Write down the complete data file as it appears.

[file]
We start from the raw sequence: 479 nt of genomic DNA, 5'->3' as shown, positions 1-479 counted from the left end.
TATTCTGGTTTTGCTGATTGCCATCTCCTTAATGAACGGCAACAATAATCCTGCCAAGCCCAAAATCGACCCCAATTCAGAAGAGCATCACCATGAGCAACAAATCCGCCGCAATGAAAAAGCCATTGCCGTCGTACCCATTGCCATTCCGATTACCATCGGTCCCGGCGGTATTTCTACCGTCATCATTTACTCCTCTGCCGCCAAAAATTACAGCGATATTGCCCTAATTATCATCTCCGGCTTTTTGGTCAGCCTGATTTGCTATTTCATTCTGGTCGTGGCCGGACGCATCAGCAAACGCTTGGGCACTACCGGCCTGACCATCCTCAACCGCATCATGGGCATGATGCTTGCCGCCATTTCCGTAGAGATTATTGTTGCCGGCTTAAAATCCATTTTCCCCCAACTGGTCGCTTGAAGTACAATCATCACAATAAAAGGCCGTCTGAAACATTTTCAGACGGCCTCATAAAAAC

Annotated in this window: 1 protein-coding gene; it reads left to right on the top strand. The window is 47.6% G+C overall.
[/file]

We start from the raw sequence: 479 nt of genomic DNA, 5'->3' as shown, positions 1-479 counted from the left end.
TATTCTGGTTTTGCTGATTGCCATCTCCTTAATGAACGGCAACAATAATCCTGCCAAGCCCAAAATCGACCCCAATTCAGAAGAGCATCACCATGAGCAACAAATCCGCCGCAATGAAAAAGCCATTGCCGTCGTACCCATTGCCATTCCGATTACCATCGGTCCCGGCGGTATTTCTACCGTCATCATTTACTCCTCTGCCGCCAAAAATTACAGCGATATTGCCCTAATTATCATCTCCGGCTTTTTGGTCAGCCTGATTTGCTATTTCATTCTGGTCGTGGCCGGACGCATCAGCAAACGCTTGGGCACTACCGGCCTGACCATCCTCAACCGCATCATGGGCATGATGCTTGCCGCCATTTCCGTAGAGATTATTGTTGCCGGCTTAAAATCCATTTTCCCCCAACTGGTCGCTTGAAGTACAATCATCACAATAAAAGGCCGTCTGAAACATTTTCAGACGGCCTCATAAAAAC

Annotated in this window: 1 protein-coding gene; it reads left to right on the top strand. The window is 47.6% G+C overall.